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FAA to activate Colorado restricted areaFAA to activate Colorado restricted area

The FAA has published a final rule establishing a restricted area within existing special-use airspace near Trinidad, Colorado, including changes proposed by AOPA based on feedback from general aviation pilots.

Photo courtesy of U.S. Army.

R-2603 will be established as of Dec. 7 within the Piñon Canyon Military Operations Area, but will not be activated until it is depicted on sectional charts. The new editions of the Denver and Wichita Sectionals will be issued Jan. 4, 2018.

New editions of instrument approach and departure charts also will be updated to depict R-2603, the FAA said in the final rule published Oct. 10.

The FAA created Restricted Area R-2603 “to ensure realistic Army training which provides increased ground-to-air, air-to-ground, and air-to-air battle space to increase training capacity and relieve training congestion at Fort Carson.”

The FAA agreed to modify the airspace boundaries to minimize the impact of the restricted area on GA pilots’ use of airway V-169. It also agreed to activate R-2603 by notices to airmen, providing 24 hours’ prior notice.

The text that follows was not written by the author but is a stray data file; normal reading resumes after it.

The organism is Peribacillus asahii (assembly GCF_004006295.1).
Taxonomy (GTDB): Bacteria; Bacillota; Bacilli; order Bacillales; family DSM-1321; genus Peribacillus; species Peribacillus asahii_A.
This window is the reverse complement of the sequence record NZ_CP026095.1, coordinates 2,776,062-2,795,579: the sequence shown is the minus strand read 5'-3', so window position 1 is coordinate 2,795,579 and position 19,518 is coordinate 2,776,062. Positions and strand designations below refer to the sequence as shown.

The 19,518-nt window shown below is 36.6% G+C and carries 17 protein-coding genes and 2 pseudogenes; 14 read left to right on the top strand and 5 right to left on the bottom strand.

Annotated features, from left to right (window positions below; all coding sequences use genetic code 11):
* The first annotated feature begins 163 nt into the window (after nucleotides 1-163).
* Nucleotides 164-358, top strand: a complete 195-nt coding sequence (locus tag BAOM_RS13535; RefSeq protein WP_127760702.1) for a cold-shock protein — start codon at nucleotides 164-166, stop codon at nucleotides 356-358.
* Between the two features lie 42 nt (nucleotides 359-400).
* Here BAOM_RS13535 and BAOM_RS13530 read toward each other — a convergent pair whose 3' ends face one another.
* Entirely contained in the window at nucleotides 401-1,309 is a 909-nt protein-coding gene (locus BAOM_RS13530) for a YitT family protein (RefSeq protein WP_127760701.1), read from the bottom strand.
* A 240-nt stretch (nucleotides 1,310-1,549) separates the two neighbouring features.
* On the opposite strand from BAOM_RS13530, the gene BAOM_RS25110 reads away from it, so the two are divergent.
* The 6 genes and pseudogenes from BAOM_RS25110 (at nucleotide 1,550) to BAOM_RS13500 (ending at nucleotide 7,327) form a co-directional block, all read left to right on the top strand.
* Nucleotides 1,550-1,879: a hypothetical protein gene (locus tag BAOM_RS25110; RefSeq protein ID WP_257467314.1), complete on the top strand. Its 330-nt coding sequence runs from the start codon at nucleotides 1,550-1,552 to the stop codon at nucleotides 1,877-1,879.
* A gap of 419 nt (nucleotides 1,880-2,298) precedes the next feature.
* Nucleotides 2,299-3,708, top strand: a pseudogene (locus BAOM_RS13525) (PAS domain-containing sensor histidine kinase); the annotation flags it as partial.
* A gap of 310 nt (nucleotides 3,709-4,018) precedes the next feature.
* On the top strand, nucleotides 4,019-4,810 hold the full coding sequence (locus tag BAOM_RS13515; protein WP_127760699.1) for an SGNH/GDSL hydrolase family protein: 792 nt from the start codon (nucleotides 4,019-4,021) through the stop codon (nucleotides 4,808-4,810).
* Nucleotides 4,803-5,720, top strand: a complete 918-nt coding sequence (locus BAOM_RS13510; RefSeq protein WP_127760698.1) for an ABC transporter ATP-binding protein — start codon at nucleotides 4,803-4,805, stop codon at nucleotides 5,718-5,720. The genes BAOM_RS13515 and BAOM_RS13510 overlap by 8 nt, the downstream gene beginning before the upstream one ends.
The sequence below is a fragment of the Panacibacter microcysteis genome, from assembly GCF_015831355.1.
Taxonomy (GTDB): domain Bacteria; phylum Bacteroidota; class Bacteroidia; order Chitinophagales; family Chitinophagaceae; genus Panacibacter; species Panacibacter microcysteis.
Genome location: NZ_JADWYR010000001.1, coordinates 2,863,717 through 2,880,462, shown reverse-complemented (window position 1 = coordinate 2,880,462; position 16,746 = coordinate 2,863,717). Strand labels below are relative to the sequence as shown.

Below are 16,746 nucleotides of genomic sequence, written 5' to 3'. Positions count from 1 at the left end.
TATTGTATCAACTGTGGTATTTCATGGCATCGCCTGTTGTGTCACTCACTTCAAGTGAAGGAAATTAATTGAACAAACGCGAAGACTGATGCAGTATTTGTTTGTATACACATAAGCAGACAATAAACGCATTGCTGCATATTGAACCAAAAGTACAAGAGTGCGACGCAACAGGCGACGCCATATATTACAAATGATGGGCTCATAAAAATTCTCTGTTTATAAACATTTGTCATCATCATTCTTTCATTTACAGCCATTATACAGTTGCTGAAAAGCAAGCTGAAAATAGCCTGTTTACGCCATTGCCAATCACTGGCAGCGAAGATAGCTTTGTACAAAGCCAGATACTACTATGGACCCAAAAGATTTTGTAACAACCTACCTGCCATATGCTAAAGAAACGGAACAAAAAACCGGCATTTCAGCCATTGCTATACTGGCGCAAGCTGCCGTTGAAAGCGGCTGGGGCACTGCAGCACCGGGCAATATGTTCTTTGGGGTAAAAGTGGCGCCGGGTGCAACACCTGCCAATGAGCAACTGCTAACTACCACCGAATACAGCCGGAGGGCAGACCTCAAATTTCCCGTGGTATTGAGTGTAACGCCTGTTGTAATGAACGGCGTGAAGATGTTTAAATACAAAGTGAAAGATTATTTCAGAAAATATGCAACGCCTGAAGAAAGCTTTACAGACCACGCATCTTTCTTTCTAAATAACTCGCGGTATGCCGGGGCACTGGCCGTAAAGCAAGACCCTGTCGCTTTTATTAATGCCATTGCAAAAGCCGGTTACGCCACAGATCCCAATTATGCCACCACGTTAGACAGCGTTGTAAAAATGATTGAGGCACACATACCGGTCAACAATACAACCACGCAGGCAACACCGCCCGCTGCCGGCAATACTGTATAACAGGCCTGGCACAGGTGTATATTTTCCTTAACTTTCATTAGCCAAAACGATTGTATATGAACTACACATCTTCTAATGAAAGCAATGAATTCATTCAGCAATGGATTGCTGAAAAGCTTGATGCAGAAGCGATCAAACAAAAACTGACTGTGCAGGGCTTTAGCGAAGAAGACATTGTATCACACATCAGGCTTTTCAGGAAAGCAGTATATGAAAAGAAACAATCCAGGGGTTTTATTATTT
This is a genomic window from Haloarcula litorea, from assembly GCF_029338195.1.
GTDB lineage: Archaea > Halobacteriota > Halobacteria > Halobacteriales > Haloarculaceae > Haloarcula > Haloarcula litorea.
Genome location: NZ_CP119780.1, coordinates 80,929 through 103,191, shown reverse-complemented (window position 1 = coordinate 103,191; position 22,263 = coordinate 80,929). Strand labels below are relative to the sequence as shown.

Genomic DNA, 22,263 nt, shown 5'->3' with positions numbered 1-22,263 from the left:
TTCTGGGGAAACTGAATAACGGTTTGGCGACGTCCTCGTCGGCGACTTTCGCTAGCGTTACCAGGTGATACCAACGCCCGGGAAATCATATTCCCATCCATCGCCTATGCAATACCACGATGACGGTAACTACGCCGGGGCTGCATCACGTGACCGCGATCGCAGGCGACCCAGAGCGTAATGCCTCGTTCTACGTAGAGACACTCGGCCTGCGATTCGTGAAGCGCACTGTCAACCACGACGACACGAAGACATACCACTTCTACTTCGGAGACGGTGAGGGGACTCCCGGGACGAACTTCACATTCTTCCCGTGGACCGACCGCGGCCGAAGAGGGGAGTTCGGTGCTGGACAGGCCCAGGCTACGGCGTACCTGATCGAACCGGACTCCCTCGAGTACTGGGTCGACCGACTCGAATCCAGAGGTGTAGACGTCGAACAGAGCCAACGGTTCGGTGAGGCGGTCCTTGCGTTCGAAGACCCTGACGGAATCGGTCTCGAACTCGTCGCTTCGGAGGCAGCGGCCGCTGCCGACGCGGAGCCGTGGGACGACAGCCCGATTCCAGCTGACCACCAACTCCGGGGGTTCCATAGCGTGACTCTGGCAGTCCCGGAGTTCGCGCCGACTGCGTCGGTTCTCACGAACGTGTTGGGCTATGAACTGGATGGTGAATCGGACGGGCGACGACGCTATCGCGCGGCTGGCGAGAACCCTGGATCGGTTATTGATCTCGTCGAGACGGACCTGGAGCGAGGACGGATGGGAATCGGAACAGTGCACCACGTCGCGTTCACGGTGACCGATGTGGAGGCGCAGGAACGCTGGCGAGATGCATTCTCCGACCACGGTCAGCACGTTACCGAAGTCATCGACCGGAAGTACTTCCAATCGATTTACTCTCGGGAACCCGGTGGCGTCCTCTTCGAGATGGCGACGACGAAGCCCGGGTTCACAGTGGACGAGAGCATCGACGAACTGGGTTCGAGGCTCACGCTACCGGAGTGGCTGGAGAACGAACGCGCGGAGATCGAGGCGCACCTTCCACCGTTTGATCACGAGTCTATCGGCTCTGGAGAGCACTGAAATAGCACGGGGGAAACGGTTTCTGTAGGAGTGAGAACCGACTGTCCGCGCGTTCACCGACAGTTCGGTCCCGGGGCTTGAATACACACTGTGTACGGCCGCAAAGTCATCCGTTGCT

Responding to an AOPA concern about GA operations in the area during adverse weather, the FAA said that if icing conditions forced pilots to descend to altitudes that would put the aircraft into the activated restricted area, “Denver ARTCC would coordinate with the Using Agency and those altitudes would be released,” the FAA said.

“These modifications will reduce the restricted area's adverse impact on general aviation while allowing the military to accomplish its mission,” said Rune Duke, AOPA director of airspace and air traffic.

Duke credited AOPA Northwest Mountain Regional Manager Warren Hendrickson and AOPA Airport Support Network volunteers in the area with gathering the user feedback that helped effect the modifications of the proposal that were adopted in the final rule.

Dan Namowitz

Dan Namowitz

Associate Editor Web
Associate Editor Web Dan Namowitz has been writing for AOPA in a variety of capacities since 1991. He has been a flight instructor since 1990 and is a 30-year AOPA member.
Topics: Advocacy, IFR, Airways

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